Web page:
First Person is a series of interviews with the first authors of a selection of papers published in Biology Open, helping researchers promote themselves alongside their papers. Mitchell Booth is first author on ‘ Tissue-specific transcriptome profiles identify functional differences key to understanding whole-plant response to life in variable salinity’, published in BiO. Mitchell is a PhD student in the lab of Elizabeth Sinclair at the University of Western Australia Oceans Institute, using omics to understand the mechanisms of life in a changing world.
Describe your scientific journey and your current research focus
I have been interested in biology since high school, however it wasn't until university where I found a real passion toward the application of genetics and omics to understand biological systems for the betterment of society and the environment. My formal research has involved a broad taxon of biological systems and scope of genetics/omics research. As an Honours student I characterised transcriptomic changes in the paralysis tick, Ixodes holocyclus, for the advancement of control methods. I then changed systems to human cancers; working initially as a research assistant, assessing novel chemotherapies and CRISPR applications in childhood leukaemia; and later as a data manager, curating information for brain, lung and breast cancer clinical trials. Now I am completing a PhD, investigating transcriptomic changes in the seagrass, Posidonia australis, to inform conservation and restoration management of the World Heritage Site, Shark Bay, in Western Australia. My experience has exposed me to many wet-lab and bioinformatic analyses, which has shaped my overarching research focus of using genetics and omics to unravel the complexity of at-risk biological systems.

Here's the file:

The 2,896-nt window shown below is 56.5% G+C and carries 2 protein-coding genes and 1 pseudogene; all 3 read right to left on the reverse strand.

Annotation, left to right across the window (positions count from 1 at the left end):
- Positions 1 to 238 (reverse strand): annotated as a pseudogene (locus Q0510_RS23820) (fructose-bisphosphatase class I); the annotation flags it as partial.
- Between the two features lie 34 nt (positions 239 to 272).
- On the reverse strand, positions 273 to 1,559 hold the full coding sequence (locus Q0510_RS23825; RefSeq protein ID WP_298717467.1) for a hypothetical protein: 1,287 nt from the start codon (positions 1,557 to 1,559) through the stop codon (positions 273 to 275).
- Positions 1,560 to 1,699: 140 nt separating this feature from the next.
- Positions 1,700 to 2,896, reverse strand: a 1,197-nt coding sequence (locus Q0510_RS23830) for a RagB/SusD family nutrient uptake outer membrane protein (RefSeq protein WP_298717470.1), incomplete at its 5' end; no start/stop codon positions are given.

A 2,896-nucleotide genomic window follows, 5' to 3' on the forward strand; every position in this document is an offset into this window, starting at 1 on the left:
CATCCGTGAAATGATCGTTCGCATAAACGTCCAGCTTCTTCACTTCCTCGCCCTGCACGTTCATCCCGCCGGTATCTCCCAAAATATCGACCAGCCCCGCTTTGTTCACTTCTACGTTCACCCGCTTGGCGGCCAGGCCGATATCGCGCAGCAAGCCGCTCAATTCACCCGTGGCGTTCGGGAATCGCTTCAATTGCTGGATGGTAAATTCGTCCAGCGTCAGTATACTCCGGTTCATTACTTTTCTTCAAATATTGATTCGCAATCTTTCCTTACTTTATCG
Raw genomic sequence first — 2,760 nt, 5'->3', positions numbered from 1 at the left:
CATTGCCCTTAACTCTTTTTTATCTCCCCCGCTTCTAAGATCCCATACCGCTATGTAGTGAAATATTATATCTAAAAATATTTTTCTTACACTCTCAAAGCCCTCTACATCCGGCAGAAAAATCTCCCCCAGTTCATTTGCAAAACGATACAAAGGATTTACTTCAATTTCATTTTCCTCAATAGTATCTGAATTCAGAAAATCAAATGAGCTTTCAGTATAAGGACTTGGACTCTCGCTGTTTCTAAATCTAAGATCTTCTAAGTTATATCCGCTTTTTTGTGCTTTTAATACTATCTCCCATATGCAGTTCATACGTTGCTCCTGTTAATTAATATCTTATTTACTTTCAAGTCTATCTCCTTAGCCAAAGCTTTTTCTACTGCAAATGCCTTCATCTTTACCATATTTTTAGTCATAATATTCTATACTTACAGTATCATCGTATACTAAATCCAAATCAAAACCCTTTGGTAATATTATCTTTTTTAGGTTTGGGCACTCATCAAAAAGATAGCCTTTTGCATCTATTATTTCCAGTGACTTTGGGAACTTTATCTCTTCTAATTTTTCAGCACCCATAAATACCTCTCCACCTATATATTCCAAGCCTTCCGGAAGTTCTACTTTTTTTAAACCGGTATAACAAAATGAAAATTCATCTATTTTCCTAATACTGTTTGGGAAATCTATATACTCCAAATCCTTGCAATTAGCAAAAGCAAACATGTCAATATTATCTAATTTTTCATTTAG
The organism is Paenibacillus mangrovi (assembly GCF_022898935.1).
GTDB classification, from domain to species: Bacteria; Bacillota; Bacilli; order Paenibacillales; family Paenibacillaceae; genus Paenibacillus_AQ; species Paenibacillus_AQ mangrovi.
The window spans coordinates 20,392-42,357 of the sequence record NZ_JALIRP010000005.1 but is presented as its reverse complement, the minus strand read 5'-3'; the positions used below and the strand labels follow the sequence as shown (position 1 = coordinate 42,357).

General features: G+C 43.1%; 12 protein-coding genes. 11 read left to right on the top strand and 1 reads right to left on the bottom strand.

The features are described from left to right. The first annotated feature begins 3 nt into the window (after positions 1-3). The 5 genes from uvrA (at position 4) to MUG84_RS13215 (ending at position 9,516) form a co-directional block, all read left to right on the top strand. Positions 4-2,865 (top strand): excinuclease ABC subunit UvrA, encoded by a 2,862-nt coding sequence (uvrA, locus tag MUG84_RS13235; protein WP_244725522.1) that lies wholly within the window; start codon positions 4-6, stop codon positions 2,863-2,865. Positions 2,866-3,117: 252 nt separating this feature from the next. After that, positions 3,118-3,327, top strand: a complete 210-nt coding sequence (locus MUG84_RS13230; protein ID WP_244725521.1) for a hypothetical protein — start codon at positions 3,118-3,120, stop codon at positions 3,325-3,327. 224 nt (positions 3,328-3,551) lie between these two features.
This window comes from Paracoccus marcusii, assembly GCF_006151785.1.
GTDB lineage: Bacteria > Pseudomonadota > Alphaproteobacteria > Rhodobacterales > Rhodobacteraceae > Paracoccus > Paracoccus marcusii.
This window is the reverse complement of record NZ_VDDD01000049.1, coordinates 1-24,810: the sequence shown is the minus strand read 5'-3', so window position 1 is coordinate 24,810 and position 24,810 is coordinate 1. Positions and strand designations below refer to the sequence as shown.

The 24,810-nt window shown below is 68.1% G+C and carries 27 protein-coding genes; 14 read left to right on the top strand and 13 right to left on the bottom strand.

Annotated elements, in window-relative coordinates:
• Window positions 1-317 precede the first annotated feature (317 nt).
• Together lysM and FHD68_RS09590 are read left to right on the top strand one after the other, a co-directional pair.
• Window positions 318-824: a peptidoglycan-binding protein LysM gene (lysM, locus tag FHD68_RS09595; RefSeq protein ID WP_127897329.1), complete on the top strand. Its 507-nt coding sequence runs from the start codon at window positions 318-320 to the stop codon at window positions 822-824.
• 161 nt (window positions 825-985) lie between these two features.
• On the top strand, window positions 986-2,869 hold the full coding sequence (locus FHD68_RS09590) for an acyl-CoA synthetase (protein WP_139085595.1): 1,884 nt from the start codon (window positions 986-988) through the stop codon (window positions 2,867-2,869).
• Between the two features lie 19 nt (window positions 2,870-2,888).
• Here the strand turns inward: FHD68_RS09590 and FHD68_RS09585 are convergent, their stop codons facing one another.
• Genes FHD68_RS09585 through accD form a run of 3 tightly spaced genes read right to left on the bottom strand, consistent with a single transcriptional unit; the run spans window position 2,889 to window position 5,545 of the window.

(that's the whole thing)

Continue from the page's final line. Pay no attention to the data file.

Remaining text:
Who or what inspired you to become a scientist?
I consider myself very lucky to have had a passionate biology teacher at the public high school I attended. He really inspired me to question and dig deeper to understand the reason why things are the way they are.
How would you explain the main finding of your paper?
By analysing leaf, basal leaf meristem and root tissues of the seagrass, Posidonia australis, we were able to show that both the group of genes being activated, and the extent of activation, differed significantly between tissues and between geographical sites across Shark Bay. The tissue differences were explained by the different primary roles each tissue plays the plant: leaves are the main site of photosynthesis, basal leaf meristems focus on leaf tissue growth, and roots focus on sediment nutrient absorption. The differences between geographical sites, however, were instead explained by the salinity gradient occurring in both gulfs of Shark Bay; where P. australis growing in southern, more saline waters showed more signs of salinity regulation processes than those growing in the northern, less saline waters.
What are the potential implications of this finding for your field of research?
These results show the in situ gene expression patterns of a temperate seagrass, naturally growing at its range edge in a highly biodiverse location. The biological processes identified provide insight into seagrass life in variable salinity, as well as highlighting the importance of considering basal leaf meristem when evaluating whole-plant responses to environmental change.
Mitchell Booth's contact details: UWA Oceans Institute, Level 2, The University of Western Australia, Fairway, Crawley, Perth, WA 6009, Australia